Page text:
What's Left Behind
December 2012 by Michael GreyshockI love to see old-timer workings while I am out detecting for gold. For one thing, it assures me that gold came from there. Second, it tells me gold should almost certainly still be there.
It’s worthwhile for the prospector using a metal detector to know a little bit more about the association of iron and gold as well as how iron minerals affect your metal detector.
In October, five of us decided to take an exploration trip into an area called Green Valley. This was perhaps ten miles upstream from where we had gone in September and the difficulty was access. One would think that based on the name it was an easily accessible area not far from a nearby town. This couldn’t be more wrong.
The gold was very chunky and much of it had quartz attached. Even back then I knew that the gold was very close to its source.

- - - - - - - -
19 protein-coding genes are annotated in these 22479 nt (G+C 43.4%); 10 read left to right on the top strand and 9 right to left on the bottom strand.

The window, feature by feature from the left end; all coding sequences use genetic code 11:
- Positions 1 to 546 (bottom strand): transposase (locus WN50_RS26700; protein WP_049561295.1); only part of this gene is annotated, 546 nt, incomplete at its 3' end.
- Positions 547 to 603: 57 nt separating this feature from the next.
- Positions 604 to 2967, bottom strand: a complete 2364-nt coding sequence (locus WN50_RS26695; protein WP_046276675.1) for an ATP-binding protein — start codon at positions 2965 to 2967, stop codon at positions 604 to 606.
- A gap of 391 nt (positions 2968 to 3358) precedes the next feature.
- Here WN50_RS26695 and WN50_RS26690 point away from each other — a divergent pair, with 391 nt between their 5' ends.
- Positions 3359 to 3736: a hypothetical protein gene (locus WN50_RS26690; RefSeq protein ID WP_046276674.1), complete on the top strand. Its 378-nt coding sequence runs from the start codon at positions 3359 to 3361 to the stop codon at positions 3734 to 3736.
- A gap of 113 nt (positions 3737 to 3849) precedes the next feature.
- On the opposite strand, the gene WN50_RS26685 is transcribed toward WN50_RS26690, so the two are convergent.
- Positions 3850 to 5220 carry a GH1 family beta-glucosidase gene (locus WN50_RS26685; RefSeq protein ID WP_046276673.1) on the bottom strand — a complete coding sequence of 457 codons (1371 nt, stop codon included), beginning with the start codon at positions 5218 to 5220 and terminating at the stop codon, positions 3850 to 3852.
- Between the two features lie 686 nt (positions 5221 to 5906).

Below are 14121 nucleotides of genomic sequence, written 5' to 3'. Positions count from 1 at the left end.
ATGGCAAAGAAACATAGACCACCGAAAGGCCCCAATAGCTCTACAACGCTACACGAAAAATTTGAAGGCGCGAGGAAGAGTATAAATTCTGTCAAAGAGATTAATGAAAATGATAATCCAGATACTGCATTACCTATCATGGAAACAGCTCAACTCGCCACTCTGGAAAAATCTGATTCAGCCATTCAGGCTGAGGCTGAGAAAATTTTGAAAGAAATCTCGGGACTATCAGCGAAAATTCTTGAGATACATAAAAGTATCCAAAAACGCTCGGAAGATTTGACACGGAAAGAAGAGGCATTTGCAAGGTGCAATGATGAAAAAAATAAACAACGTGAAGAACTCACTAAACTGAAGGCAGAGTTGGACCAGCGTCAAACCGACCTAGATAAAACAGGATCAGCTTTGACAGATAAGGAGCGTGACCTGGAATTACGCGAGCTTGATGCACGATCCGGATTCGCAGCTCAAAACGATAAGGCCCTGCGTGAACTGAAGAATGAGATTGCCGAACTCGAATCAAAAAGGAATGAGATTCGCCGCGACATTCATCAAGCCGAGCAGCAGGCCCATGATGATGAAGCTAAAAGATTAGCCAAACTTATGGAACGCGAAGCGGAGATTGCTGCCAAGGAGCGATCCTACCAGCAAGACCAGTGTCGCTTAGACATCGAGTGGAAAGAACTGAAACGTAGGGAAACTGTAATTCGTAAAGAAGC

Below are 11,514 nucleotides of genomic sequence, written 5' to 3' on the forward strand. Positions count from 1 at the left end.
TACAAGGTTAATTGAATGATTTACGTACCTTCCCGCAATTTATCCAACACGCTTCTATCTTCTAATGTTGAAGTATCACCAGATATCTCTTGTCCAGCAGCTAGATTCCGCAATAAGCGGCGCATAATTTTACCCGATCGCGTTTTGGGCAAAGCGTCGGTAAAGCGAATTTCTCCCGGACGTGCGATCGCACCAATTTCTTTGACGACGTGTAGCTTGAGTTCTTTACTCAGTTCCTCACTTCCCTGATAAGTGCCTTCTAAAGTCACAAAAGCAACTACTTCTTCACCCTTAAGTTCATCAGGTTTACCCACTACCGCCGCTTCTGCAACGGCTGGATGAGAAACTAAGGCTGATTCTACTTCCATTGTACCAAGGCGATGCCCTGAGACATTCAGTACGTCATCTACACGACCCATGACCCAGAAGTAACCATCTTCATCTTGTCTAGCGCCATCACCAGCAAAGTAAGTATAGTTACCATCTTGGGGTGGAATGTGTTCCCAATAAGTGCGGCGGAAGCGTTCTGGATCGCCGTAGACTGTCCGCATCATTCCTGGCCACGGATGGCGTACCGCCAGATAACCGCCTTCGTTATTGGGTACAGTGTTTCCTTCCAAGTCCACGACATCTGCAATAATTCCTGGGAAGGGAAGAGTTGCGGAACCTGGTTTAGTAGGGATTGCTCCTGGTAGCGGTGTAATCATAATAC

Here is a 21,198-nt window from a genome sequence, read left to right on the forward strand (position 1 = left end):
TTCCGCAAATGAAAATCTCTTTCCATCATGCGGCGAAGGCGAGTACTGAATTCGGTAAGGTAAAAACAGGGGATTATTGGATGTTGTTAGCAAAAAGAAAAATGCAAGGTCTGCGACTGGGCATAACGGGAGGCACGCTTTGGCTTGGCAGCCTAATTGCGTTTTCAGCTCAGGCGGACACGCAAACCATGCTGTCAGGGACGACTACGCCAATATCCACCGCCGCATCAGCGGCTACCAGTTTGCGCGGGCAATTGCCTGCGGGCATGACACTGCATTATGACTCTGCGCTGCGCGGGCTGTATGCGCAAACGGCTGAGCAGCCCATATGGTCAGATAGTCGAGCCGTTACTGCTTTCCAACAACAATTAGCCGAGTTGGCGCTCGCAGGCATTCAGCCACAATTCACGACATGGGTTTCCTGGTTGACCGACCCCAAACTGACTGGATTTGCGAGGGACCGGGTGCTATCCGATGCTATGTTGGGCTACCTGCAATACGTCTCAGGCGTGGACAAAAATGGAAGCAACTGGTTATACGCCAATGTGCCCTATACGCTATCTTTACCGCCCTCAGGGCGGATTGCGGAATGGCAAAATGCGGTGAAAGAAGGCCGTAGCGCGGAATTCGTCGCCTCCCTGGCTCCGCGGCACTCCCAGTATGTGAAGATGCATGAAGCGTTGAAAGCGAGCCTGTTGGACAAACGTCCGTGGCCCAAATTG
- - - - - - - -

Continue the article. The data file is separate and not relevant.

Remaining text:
We dug and extracted for two more hours. This time, as I dumped the concentrates, I saw a piece of gold three-fourths of an inch long and as big around as a pencil.
Sniping for gold… what does it mean to you? To me, sniping is taking a mask and snorkel along with a screwdriver and squeeze bottle to search for gold lying on or in bedrock.
It is better in a gem and mineral mining operation that the driller, blaster and mucker be the same person in order to be able to predict placement of the desired mineral enriched pockets.
The mysteries of this spot were only just starting to develop. There is nothing but very bland granite-type rocks here, meaning no bold, favorable indicators.
The Bawl Mill • Ask the Experts • Legislative and Regulatory Update • Prospecting for Gold at Green Valley • Extraction of Precious Metals Using Froth Flotation • Detecting Old Ground Sluice Locations • Mineral Deposit Trends: Real and Imaginary • Four Arrested for California Mining Museum Heist • Scams, Scammers and Schemes • Lawsuit Update From the New 49'ers • Constitutional Sheriffs Standing Up for Our Rights • Melman on Gold & Silver • Mining Stock Quotes and Mineral & Metal Prices